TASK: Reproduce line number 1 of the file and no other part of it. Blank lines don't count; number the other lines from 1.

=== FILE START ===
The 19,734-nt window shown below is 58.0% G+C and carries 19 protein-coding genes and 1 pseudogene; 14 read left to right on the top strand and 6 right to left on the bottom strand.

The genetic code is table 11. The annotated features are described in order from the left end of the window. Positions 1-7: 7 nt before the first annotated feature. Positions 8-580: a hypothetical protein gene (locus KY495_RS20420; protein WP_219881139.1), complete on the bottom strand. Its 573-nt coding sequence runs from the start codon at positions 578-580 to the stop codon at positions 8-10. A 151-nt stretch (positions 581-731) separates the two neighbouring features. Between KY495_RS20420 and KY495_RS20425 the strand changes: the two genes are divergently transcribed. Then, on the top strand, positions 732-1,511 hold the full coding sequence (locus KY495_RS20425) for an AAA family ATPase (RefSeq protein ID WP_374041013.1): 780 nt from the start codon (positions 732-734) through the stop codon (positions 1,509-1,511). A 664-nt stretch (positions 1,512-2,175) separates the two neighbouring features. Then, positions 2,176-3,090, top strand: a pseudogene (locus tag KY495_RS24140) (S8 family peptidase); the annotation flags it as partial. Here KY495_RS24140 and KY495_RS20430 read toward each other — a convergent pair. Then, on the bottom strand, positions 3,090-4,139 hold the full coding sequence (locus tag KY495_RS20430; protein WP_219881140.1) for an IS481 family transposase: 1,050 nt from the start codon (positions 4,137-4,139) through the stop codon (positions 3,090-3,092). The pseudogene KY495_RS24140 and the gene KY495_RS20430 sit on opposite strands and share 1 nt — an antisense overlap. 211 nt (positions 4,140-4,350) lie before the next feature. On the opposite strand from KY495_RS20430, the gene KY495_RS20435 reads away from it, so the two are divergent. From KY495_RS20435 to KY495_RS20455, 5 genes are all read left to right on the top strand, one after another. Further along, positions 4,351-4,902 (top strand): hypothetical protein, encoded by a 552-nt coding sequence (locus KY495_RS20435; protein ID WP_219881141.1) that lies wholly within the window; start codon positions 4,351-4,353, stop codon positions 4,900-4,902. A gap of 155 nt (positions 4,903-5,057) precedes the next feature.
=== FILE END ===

The 19,734-nt window shown below is 58.0% G+C and carries 19 protein-coding genes and 1 pseudogene; 14 read left to right on the top strand and 6 right to left on the bottom strand.